11 kV S.W.E.R. output side of transformer. Note the front bushing is shorter and that is the Earth side of the S.W.E.R. line:
Overall structure of the 50 kVA transformer. This is on the Kopu to Coroglen rd, Coromandel, New Zealand, about halfway on a 23 km's metal shingle road, I had to convince my misses and children to take this road which is rather dusty and bumpy:
better view of the Earth bushing on the right hand front side of TF:
I think washboards are also sometimes caused by slipping differentials. I've seen roads where on curves there was a washboard under one tire but not the other. On the straight sections, no washboard at all. Then again, I know sometimes they are caused by the grader.
We call these roads here metal or shingle roads. They sometimes do get called wash board roads too because of the bumpy corners. Graders roughen up the surface once in a while. I think the channels are caused by run off from rain water, following the camber of the road if any, otherwise potholes appear.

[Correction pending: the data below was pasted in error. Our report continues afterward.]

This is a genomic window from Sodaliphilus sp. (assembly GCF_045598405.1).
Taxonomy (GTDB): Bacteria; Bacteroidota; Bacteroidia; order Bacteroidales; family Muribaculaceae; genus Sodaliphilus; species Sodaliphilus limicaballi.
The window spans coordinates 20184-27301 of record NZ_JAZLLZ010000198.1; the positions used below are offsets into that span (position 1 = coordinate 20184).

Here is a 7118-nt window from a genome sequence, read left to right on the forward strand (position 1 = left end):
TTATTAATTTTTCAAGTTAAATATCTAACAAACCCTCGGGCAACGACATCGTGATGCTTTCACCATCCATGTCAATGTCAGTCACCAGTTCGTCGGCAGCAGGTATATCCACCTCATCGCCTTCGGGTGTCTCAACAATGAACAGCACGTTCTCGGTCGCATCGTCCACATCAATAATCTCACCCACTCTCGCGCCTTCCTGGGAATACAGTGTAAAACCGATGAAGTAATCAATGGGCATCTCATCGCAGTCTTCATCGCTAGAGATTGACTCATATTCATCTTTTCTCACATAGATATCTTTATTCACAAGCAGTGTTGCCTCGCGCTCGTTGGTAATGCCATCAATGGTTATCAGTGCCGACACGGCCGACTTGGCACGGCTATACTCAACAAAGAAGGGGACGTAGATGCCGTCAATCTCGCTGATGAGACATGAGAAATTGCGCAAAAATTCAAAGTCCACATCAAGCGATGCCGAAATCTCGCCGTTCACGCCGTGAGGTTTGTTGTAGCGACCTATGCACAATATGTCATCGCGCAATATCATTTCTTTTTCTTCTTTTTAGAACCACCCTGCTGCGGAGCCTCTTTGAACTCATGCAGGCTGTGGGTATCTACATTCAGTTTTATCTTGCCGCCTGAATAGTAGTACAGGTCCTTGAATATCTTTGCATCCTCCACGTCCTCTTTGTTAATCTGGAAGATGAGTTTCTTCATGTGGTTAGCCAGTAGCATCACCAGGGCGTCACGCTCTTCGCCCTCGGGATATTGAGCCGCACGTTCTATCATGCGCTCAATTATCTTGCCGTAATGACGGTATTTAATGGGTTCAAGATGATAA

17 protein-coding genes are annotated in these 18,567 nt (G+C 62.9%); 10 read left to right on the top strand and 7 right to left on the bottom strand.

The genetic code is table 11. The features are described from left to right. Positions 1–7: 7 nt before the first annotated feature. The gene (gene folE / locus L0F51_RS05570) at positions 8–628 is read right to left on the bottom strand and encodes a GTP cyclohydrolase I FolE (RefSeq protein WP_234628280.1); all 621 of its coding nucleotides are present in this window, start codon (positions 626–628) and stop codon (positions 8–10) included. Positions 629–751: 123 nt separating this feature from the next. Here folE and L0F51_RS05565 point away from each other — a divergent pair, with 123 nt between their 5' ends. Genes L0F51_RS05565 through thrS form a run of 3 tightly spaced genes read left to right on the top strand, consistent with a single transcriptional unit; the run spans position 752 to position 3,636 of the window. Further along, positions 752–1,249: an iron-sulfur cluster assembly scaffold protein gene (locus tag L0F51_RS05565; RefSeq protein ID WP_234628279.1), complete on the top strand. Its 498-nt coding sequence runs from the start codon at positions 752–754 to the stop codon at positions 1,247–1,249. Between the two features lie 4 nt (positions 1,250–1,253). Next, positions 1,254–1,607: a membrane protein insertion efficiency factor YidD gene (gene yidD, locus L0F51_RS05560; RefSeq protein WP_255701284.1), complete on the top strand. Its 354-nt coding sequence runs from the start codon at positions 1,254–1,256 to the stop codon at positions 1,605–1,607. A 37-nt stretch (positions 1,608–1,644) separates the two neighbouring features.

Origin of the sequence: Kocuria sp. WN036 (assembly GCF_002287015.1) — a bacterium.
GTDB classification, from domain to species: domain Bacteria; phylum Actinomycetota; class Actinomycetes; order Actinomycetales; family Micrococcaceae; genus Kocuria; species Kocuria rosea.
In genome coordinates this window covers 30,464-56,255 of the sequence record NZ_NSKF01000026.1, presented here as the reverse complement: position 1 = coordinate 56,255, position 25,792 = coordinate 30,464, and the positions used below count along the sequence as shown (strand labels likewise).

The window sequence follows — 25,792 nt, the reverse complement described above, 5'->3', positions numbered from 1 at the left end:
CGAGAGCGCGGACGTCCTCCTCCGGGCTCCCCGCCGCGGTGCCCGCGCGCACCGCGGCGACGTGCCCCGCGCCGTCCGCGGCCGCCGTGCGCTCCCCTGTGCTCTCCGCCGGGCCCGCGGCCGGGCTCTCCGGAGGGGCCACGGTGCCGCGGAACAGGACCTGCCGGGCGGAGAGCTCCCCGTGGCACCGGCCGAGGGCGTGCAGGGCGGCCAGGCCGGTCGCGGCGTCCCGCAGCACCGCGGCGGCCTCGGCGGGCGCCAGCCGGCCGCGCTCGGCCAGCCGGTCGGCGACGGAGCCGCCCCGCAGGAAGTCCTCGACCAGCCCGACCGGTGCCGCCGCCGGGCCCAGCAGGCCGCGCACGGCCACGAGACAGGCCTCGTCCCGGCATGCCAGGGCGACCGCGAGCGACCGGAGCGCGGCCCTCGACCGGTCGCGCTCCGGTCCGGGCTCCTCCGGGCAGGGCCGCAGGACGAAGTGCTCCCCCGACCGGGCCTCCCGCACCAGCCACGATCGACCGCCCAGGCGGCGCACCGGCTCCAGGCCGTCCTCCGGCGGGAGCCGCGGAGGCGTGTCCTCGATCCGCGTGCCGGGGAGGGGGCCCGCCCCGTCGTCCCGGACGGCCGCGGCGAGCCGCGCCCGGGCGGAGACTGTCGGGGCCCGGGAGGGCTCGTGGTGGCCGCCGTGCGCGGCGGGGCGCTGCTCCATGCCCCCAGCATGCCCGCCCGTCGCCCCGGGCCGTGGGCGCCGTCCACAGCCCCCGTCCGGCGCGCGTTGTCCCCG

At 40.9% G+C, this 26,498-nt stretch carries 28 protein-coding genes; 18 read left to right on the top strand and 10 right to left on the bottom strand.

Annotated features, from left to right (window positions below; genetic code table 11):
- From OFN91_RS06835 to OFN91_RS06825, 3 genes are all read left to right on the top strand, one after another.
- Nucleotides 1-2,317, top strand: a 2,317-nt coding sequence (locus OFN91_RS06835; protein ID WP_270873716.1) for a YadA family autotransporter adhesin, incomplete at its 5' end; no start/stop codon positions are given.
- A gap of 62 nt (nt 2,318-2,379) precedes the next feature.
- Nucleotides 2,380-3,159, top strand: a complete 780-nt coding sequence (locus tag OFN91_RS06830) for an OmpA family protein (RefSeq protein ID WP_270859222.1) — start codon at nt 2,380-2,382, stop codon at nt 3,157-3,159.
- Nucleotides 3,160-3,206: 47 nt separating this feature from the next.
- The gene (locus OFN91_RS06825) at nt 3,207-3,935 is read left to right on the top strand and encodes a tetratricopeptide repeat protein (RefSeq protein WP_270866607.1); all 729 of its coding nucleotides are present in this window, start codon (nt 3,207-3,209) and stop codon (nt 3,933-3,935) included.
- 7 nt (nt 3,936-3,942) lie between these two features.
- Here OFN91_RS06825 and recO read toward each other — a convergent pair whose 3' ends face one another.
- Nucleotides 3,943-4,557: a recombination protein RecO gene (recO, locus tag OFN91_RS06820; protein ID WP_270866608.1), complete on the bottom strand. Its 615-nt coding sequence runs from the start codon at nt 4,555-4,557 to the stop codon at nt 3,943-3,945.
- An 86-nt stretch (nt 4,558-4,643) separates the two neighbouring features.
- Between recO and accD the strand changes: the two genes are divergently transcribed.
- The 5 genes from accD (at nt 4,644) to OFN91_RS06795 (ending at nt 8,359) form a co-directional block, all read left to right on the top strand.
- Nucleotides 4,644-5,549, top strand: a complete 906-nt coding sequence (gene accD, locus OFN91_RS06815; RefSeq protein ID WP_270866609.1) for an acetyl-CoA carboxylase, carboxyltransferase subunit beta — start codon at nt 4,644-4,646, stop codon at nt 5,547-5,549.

I think washboards are also sometimes caused by slipping differentials
Interesting yaktx, I have never thought of that but I think you are quite right there, thanks, I learned something new today about the "SWER" roads.
The product of rotation, excitation and flux produces electricty.
Ahh yes Ray, The shingle road. I learned to drive on them and they seem to be a thing that a lot of tourists here have a hard time negotiating, especially if they've just been graded. The key is to keep your speed down and don't make any sudden movements with the steering wheel. Keeping your wheels in the two un-shingled paths, will keep you from going into the shingled mounds either side of these paths. Striking these at speed can cause serious "fish-tailing" and consequent loss of control of the vehicle. I nearly rolled a Fire Service tanker carrying 5000 litres of water on a road like this one night, it is not an experience I'll ever forget.